Part 2 begins with a description of how ancient the Marabar hills and caves are.
The caves, which are dark and all alike, are about twenty feet in diameter. A
narrow tunnel leads into them.
Aziz arranges the expedition to the caves that he had mentioned earlier. He does
not really want to do this, but he has heard a story that Mrs. Moore and Adela are
offended with him because no invitation has reached them. Fielding and
Professor Godbole are also to come on the trip, but when the day comes they
miss the early morning train from Chandrapore that goes to the caves. Aziz is
distraught, because he thinks the expedition has been ruined. But Mrs. Moore
encourages him, and he determines to ensure that he handles with trip
competently, just to refute those who say Indians are incapable of responsibility.
On the train journey, Adela enjoys making plans for her future with Ronny, but
Mrs. Moore has become apathetic about life. At sunrise, the train approaches the
Marabar Caves. Aziz has gone to great trouble to arrange for the ladies to be
transported the remaining distance on an elephant. When they are close to the
caves, they stop to eat. Aziz is pleased because so far, everything is going well
and according to plan. He entertains Mrs. Moore, to whom he is devoted, and
Adela, with stories about Mogul Emperors of the past.
After Adela has confessed her desire not to adopt the mentality of the other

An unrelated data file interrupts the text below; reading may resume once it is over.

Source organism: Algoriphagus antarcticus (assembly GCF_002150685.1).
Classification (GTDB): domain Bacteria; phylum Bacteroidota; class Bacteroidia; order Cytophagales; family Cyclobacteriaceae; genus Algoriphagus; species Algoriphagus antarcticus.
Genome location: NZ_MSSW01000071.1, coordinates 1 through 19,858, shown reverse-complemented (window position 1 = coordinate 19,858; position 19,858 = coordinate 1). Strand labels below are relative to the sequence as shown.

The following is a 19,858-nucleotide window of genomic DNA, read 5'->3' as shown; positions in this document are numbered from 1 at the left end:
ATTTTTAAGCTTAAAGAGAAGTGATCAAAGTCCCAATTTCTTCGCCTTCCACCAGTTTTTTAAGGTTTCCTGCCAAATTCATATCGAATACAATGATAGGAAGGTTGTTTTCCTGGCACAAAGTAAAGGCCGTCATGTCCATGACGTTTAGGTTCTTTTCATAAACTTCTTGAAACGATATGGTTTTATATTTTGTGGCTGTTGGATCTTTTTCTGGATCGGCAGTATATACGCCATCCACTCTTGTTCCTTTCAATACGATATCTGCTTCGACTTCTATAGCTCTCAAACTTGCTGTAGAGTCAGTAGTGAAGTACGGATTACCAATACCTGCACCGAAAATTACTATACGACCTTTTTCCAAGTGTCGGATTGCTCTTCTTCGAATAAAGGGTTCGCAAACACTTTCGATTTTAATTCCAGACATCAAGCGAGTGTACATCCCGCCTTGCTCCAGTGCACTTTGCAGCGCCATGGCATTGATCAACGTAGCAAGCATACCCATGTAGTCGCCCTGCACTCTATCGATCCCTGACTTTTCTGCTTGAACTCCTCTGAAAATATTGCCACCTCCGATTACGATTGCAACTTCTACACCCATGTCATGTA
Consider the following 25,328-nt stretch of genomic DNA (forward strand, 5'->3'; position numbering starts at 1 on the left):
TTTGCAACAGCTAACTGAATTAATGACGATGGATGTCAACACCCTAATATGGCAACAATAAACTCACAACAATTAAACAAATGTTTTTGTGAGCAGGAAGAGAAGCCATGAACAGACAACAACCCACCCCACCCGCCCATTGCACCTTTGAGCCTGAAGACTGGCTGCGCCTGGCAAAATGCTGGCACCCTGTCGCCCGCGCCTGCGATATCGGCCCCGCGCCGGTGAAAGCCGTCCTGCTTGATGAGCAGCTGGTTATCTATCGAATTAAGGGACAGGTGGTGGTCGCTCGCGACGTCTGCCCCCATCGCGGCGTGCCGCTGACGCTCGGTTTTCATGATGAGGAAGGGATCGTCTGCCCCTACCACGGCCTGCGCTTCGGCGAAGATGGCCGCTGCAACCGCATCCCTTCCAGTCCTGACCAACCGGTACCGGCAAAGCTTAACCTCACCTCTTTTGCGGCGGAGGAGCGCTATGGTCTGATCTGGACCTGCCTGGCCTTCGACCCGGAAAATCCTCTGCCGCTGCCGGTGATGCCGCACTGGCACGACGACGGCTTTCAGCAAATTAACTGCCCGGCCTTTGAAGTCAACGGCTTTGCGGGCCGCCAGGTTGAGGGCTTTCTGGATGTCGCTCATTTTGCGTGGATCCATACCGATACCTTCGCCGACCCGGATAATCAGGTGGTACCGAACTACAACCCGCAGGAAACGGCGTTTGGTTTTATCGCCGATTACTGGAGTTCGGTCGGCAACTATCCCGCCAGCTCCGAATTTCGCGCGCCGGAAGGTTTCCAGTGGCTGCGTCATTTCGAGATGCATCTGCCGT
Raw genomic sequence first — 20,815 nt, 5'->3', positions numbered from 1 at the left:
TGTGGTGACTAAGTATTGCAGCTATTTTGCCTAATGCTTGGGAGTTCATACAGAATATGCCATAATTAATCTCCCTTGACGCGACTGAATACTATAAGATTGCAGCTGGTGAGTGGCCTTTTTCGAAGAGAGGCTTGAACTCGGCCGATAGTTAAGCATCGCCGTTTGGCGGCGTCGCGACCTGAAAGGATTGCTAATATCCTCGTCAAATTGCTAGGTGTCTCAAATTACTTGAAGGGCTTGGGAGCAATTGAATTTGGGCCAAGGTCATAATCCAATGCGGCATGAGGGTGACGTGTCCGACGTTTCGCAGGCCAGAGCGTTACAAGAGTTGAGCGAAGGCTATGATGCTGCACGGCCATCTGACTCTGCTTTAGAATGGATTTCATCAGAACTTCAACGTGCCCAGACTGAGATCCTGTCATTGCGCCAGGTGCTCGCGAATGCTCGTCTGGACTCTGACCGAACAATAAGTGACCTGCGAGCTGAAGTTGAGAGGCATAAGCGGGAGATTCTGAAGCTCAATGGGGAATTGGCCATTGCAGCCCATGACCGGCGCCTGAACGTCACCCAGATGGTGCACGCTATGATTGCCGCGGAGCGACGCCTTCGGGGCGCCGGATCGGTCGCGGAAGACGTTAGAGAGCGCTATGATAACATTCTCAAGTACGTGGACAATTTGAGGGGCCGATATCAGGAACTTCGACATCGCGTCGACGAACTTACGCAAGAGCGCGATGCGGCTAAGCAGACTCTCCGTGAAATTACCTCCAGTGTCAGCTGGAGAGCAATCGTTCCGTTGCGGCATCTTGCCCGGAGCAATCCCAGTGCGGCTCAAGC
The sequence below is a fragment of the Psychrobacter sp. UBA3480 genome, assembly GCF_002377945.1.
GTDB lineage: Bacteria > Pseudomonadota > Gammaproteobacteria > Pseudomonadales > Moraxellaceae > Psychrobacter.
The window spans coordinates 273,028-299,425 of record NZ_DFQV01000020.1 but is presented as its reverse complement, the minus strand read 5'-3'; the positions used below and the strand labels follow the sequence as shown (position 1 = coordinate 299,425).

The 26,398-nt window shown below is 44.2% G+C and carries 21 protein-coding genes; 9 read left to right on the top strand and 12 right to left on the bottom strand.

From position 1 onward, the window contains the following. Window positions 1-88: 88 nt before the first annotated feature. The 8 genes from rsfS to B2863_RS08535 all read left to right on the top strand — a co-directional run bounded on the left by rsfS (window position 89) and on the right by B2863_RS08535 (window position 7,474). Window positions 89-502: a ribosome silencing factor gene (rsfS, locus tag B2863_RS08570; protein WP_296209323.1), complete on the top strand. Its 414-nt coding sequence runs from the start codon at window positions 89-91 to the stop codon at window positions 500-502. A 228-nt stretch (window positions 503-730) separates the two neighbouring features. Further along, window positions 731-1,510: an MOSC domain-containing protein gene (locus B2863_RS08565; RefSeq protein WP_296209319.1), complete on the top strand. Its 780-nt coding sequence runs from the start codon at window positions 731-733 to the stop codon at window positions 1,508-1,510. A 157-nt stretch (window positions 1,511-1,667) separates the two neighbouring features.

Anglo-Indians she has met, they go inside the first cave. Mrs. Moore dislikes it. It
is too crowded with villagers and servants, and she nearly faints. She also
dislikes the echo in the cave. As a result of this bad experience, she decides not
to visit another cave, and she gives permission for Aziz and Adela to go alone to
the next one. They are accompanied by only one person, a guide. Mrs. Moore
remains behind in a deck chair, but she is tired, and this soon turns into despair.
She feels that nothing has value. She loses interest in everything and doesn't
want to communicate with anyone.
The visit to the caves is the key event in the novel. The first cave is significant for
the effect it produces on Mrs. Moore. The echo is really a symbolic point about
the Indian religious philosophy. A famous passage in the Upanishads, which are
revered Indian scriptures, is "I am That, Thou art That, all This is That." This
means that everything in creation, from the highest to the lowest, is an
expression of Brahman. All the diverse forms of life are really only manifestations
of the one life, the divine consciousness, that takes on different forms. So in the
cave, whatever sound is made, the echo sends it back as a "boum" sound. It
makes everything the same. This is too much for Mrs. Moore, who has been
brought up on Protestant Christianity, with its concern for ethical conduct, for
distinctions between right and wrong. As Forster wrote elsewhere, "The Hindu is
concerned not with conduct, but with vision. To realize what God is seems more
important than to do what God wants" (quoted in Wilfred Stone, "The Caves of A
Passage to India," in A Passage to India: Essays in Interpretation, edited by John
Beer, Barnes and Noble, 1986, pp. 18-19). This invasion of Mrs. Moore's mind by
a philosophy that is so different from what she has been brought up to believe is